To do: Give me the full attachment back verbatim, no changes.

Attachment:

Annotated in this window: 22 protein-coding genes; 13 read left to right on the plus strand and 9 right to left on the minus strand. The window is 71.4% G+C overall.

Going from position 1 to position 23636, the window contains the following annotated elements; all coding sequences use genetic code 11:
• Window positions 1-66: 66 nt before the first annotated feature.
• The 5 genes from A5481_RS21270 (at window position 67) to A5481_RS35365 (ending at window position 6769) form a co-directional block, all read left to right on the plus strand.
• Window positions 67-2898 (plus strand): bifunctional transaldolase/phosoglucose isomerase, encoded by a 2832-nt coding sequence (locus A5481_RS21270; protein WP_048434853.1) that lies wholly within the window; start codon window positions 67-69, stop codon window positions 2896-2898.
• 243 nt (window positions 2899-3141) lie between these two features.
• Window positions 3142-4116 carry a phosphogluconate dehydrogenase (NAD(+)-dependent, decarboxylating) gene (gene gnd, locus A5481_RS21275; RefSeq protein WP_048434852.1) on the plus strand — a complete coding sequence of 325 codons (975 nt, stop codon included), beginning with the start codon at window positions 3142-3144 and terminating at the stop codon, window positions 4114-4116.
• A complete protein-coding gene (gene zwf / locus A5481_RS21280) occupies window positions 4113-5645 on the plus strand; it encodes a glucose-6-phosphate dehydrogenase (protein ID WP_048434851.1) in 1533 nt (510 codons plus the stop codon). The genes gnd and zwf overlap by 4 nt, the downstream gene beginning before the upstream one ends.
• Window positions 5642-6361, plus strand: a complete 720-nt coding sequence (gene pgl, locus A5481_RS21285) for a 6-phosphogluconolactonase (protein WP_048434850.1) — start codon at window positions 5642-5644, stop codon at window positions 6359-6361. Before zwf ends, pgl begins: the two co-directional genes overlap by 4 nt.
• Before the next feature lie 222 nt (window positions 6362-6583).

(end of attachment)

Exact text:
Annotated in this window: 22 protein-coding genes; 13 read left to right on the plus strand and 9 right to left on the minus strand. The window is 71.4% G+C overall.

Going from position 1 to position 23636, the window contains the following annotated elements; all coding sequences use genetic code 11:
• Window positions 1-66: 66 nt before the first annotated feature.
• The 5 genes from A5481_RS21270 (at window position 67) to A5481_RS35365 (ending at window position 6769) form a co-directional block, all read left to right on the plus strand.
• Window positions 67-2898 (plus strand): bifunctional transaldolase/phosoglucose isomerase, encoded by a 2832-nt coding sequence (locus A5481_RS21270; protein WP_048434853.1) that lies wholly within the window; start codon window positions 67-69, stop codon window positions 2896-2898.
• 243 nt (window positions 2899-3141) lie between these two features.
• Window positions 3142-4116 carry a phosphogluconate dehydrogenase (NAD(+)-dependent, decarboxylating) gene (gene gnd, locus A5481_RS21275; RefSeq protein WP_048434852.1) on the plus strand — a complete coding sequence of 325 codons (975 nt, stop codon included), beginning with the start codon at window positions 3142-3144 and terminating at the stop codon, window positions 4114-4116.
• A complete protein-coding gene (gene zwf / locus A5481_RS21280) occupies window positions 4113-5645 on the plus strand; it encodes a glucose-6-phosphate dehydrogenase (protein ID WP_048434851.1) in 1533 nt (510 codons plus the stop codon). The genes gnd and zwf overlap by 4 nt, the downstream gene beginning before the upstream one ends.
• Window positions 5642-6361, plus strand: a complete 720-nt coding sequence (gene pgl, locus A5481_RS21285) for a 6-phosphogluconolactonase (protein WP_048434850.1) — start codon at window positions 5642-5644, stop codon at window positions 6359-6361. Before zwf ends, pgl begins: the two co-directional genes overlap by 4 nt.
• Before the next feature lie 222 nt (window positions 6362-6583).